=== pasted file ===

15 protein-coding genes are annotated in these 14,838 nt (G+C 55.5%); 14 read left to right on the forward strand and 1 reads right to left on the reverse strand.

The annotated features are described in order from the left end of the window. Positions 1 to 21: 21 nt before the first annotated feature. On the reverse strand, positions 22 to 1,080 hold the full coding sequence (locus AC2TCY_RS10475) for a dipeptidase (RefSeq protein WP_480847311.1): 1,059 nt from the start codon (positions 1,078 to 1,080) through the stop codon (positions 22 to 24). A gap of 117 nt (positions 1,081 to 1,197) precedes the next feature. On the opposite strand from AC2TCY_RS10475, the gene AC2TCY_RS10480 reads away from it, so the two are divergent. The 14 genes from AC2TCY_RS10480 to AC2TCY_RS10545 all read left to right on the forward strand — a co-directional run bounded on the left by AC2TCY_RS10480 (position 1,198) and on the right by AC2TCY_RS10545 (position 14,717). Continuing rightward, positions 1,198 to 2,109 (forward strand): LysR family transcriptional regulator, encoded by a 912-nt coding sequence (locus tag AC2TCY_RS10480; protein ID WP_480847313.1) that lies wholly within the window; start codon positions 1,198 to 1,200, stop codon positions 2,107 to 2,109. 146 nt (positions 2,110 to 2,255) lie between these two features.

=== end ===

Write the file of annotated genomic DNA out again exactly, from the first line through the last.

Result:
15 protein-coding genes are annotated in these 14,838 nt (G+C 55.5%); 14 read left to right on the forward strand and 1 reads right to left on the reverse strand.

The annotated features are described in order from the left end of the window. Positions 1 to 21: 21 nt before the first annotated feature. On the reverse strand, positions 22 to 1,080 hold the full coding sequence (locus AC2TCY_RS10475) for a dipeptidase (RefSeq protein WP_480847311.1): 1,059 nt from the start codon (positions 1,078 to 1,080) through the stop codon (positions 22 to 24). A gap of 117 nt (positions 1,081 to 1,197) precedes the next feature. On the opposite strand from AC2TCY_RS10475, the gene AC2TCY_RS10480 reads away from it, so the two are divergent. The 14 genes from AC2TCY_RS10480 to AC2TCY_RS10545 all read left to right on the forward strand — a co-directional run bounded on the left by AC2TCY_RS10480 (position 1,198) and on the right by AC2TCY_RS10545 (position 14,717). Continuing rightward, positions 1,198 to 2,109 (forward strand): LysR family transcriptional regulator, encoded by a 912-nt coding sequence (locus tag AC2TCY_RS10480; protein ID WP_480847313.1) that lies wholly within the window; start codon positions 1,198 to 1,200, stop codon positions 2,107 to 2,109. 146 nt (positions 2,110 to 2,255) lie between these two features.